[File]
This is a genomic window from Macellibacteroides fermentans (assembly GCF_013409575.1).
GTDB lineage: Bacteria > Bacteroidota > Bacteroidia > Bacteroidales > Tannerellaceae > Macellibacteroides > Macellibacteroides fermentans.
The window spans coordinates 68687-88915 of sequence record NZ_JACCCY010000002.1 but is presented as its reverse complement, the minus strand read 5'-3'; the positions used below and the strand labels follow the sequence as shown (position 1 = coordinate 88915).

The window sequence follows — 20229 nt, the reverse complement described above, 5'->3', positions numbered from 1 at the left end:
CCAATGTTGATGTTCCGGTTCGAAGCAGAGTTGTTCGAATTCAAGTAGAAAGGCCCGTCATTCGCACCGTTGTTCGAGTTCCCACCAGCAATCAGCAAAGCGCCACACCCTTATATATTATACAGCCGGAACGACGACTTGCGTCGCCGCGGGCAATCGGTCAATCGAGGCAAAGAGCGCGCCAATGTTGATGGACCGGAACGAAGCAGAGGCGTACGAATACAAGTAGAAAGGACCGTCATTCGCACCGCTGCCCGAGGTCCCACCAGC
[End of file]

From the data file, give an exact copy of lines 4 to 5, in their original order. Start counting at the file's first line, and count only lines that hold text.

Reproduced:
The window sequence follows — 20229 nt, the reverse complement described above, 5'->3', positions numbered from 1 at the left end:
CCAATGTTGATGTTCCGGTTCGAAGCAGAGTTGTTCGAATTCAAGTAGAAAGGCCCGTCATTCGCACCGTTGTTCGAGTTCCCACCAGCAATCAGCAAAGCGCCACACCCTTATATATTATACAGCCGGAACGACGACTTGCGTCGCCGCGGGCAATCGGTCAATCGAGGCAAAGAGCGCGCCAATGTTGATGGACCGGAACGAAGCAGAGGCGTACGAATACAAGTAGAAAGGACCGTCATTCGCACCGCTGCCCGAGGTCCCACCAGC